Dataset Information


Is congruent movement training more effective than standard visual scanning therapy to ameliorate symptoms of visuospatial neglect? Study protocol of a randomised control trial.

ABSTRACT: INTRODUCTION:Approximately 30% of all patients with stroke show visuospatial neglect (VSN). Currently, visual scanning therapy (VST) is applied in clinical settings to attenuate neglect symptoms. VST builds on the premise that eye movements to the affected hemifield lead to a concurrent shift of visual attention. Congruent movements with different effectors of the motor system, for example, eye and hand, can produce an even larger boost of attention compared with a single effector. This congruency principle may produce a powerful bias in the motor system, which may counteract the pathological biases in the attentional system of neglect patients. Therefore, an intervention with congruent eye and hand movements may result in greater attenuation of neglect compared with an intervention with single eye movements as applied in standard VST. The current randomised controlled trial will investigate the beneficial effects of this updated version of VST by comparing changes in performance on standard neuropsychological neglect tasks and severity of neglect in activities of daily living. METHODS AND ANALYSIS:Thirty VSN patients in the subacute phase poststroke onset will be randomly assigned to one of two groups: congruent eye and hand movement training (experimental group) versus standard VST (control group). Each patient will receive 10 sessions of training, 30?min each, within 2?weeks. Performance on standard neuropsychological neglect tasks, a visual discrimination task, severity of neglect in ADL and eye movement characteristics before and after intervention will be compared for and between both groups. ETHICS AND DISSEMINATION:This study has been approved by the ethical committee of the University Medical Centre Utrecht. All subjects will participate voluntarily and will give written informed consent. Results of this study will be published in peer-reviewed scientific journals and presented at international conferences. TRIAL REGISTRATION NUMBER:NTR7005.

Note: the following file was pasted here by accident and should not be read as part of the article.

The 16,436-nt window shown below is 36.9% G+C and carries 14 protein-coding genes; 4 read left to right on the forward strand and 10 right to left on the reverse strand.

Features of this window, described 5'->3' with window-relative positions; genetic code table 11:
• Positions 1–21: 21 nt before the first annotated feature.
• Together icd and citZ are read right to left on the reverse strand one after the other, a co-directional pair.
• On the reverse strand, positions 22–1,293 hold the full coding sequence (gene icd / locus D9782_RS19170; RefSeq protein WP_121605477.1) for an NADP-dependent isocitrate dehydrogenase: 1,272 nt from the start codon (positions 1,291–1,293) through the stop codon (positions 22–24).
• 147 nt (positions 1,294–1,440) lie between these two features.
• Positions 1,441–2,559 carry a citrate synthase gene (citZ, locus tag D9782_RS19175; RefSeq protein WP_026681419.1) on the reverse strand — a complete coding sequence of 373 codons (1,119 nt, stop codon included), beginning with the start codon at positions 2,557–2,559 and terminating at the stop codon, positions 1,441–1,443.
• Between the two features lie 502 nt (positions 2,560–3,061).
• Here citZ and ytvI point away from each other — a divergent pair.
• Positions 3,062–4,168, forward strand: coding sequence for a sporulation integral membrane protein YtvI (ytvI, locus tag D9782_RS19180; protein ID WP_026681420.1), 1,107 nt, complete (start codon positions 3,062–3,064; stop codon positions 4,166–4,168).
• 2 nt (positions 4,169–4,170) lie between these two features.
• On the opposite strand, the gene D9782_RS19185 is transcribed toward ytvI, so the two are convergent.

PROVIDER: S-EPMC6924709 | BioStudies | 2019-01-01

REPOSITORIES: biostudies

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